Attorney General Andy Beshear says he got an unsolicited text message from Gov. Matt Bevin Tuesday evening calling his office an “embarrassment to the Commonwealth.”

In a screenshot of the text released by Beshear, the message reads:

Bevin’s office confirmed that the governor sent Beshear a text but accused the attorney general of manipulating the message to exclude a link Bevin included. The link was to a Herald-Leader article that detailed allegations of misconduct by an investigator in the attorney general’s office.

Amanda Stamper, Bevin’s press secretary, accused Beshear of attempting to mislead reporters.

J. Tyler Frankin

A judge has ruled that Gov. Matt Bevin cannot unilaterally reorganize a public university’s board of trustees and dismiss all of its members, calling it an “unprecedented assertion of executive power.”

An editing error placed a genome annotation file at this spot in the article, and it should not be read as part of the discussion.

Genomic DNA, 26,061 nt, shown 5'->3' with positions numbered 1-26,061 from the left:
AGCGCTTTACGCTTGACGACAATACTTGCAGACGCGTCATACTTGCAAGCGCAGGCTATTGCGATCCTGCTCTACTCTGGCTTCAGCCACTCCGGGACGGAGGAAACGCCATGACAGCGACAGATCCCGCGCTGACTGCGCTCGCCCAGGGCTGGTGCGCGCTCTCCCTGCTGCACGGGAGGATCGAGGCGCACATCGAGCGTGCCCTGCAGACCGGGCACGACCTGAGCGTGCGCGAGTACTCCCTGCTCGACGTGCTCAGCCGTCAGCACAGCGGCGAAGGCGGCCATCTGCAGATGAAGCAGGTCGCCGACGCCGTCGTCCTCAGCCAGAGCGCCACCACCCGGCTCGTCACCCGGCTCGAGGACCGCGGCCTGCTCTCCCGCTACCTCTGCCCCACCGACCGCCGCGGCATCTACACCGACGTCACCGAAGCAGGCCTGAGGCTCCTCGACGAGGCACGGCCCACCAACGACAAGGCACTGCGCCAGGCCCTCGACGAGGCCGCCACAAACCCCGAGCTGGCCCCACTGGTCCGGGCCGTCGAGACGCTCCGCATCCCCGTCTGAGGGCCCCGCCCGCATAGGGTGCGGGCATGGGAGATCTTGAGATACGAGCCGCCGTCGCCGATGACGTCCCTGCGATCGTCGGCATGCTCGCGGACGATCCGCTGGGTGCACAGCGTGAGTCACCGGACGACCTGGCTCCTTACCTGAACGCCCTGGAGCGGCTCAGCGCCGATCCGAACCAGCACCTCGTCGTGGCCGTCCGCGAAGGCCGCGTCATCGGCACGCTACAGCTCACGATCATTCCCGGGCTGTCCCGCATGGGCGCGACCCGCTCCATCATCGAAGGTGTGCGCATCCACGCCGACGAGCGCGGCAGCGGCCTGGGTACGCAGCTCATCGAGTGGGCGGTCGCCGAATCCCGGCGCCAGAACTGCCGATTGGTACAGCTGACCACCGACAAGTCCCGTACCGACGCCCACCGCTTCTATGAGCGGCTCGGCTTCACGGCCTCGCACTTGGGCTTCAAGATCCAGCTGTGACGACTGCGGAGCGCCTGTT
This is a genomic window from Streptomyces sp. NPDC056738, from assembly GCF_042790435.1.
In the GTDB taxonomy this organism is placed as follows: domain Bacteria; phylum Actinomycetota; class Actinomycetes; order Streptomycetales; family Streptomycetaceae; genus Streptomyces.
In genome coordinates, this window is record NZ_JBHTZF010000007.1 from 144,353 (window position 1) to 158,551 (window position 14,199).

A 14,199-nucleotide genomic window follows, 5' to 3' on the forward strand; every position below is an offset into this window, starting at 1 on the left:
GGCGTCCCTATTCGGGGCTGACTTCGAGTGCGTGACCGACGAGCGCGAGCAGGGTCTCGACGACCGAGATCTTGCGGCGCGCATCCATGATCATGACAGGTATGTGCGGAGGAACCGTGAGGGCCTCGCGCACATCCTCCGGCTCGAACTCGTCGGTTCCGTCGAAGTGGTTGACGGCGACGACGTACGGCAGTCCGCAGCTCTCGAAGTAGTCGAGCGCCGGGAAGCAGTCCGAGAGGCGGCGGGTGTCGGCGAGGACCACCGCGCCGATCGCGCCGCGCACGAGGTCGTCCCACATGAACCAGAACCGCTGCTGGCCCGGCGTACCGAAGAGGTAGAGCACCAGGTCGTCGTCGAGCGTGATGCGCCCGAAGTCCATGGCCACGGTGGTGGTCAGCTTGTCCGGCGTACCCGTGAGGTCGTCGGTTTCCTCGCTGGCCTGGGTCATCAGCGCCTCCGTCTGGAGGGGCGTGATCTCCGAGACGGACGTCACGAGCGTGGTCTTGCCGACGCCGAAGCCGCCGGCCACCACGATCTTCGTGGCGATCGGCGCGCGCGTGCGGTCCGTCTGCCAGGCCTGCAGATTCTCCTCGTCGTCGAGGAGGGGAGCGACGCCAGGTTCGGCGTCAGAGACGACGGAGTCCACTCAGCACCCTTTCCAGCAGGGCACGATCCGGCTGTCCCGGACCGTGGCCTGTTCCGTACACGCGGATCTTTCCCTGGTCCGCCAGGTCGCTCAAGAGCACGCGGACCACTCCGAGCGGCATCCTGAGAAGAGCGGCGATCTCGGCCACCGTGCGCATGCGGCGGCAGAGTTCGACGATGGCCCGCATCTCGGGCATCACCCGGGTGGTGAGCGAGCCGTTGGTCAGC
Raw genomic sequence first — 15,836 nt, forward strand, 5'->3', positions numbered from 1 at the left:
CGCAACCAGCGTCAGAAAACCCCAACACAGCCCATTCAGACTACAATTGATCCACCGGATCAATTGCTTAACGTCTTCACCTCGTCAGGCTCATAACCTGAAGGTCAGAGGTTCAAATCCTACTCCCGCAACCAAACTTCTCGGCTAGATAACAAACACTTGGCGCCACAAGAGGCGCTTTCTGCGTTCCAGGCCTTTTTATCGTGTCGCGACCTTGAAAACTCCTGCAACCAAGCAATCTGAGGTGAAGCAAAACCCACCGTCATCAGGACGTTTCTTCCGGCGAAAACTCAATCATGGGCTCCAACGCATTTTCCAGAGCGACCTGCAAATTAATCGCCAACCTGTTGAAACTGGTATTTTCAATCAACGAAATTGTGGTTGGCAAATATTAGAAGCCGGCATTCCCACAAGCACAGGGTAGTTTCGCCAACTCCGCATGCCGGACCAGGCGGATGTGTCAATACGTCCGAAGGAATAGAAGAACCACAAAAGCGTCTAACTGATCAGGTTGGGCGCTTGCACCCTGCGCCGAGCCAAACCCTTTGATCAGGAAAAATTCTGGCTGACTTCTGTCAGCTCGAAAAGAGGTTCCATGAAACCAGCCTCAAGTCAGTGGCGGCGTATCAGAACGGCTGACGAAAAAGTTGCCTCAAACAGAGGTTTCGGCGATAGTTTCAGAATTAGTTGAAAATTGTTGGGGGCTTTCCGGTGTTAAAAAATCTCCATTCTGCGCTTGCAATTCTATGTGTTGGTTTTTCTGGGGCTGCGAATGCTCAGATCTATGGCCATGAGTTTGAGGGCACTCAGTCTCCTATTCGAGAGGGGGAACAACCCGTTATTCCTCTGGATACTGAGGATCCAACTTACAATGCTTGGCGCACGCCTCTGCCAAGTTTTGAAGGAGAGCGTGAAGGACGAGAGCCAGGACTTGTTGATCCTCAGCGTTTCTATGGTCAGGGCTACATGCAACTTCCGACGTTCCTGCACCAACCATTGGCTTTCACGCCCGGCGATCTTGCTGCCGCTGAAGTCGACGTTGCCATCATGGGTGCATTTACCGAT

In June, Bevin issued an executive order abolishing the University of Louisville’s board of trustees, citing dysfunction on the board. He later created a new board and appointed all new members. Attorney General Andy Beshear sued Bevin over the move.

Though state law allows governors to unilaterally reorganize state boards, the power had never been applied to a public university board.

On Wednesday, Franklin Circuit Court Judge Phillip Shepherd ruled that the governor can’t remove public university board members without cause.